That example is pretty harmless but indirect requests can be a very sneaky way of putting pressure on people, especially when used in conjunction with wistful thinking. Wistful thinking is when somebody says what they would like but then rules out the possibility themselves. It can cause serious problems because the person who delivers the message and the person who receives it, hear two different things. Take the following example:

‘It would be great if you cleaned the garage this weekend but I suppose next weekend, will have to do.’

The recipient thinks that they have been told that it is fine if the garage isn’t cleaned until next weekend. The passive aggressive person was trying to tell them that they want it done this weekend. So, come Monday, when the work isn’t done, one person feels let down while the other doesn’t realise that there is a problem.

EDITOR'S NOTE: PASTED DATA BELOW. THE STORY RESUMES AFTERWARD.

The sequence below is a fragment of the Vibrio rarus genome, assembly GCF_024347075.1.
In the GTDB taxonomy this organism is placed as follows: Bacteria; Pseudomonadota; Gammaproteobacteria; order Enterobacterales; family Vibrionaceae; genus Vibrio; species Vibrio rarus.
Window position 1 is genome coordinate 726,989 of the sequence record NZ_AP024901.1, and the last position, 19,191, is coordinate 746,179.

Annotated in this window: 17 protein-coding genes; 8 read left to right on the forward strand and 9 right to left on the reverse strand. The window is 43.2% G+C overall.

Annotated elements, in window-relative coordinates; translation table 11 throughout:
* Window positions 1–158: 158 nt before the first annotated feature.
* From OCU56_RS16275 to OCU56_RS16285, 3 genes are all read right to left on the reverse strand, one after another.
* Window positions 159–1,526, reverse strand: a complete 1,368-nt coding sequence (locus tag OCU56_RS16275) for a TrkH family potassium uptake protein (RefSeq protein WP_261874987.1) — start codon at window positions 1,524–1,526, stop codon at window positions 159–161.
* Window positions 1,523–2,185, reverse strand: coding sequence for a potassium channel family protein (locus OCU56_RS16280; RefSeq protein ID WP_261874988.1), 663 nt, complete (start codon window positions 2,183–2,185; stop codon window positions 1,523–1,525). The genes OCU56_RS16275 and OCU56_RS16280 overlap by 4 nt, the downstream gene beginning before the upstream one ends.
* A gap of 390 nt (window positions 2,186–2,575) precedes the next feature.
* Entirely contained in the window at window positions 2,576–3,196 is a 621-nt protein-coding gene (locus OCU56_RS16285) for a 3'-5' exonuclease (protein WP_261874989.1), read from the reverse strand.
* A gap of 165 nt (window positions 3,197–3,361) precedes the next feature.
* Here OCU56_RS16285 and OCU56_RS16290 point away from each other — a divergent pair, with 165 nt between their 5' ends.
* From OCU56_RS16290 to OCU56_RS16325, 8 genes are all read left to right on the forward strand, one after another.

​Key point

​When somebody is engaging in indirect requests and/or wistful thinking, it is important to get clarity about what exactly they want. That way, if you can’t meet their demands, you can deal with the disappointment up front.

​Related

There are times when requests are so indirect/vague that no request is actually made. The passive aggressive person assumes that the other person understands them. Listen to the audio below, 'What did you communicate?' For more information.

Note: The example in the audio isn’t always due to passive aggressive behaviour. The topic involved can feel awkward for many people.


14. Sabotage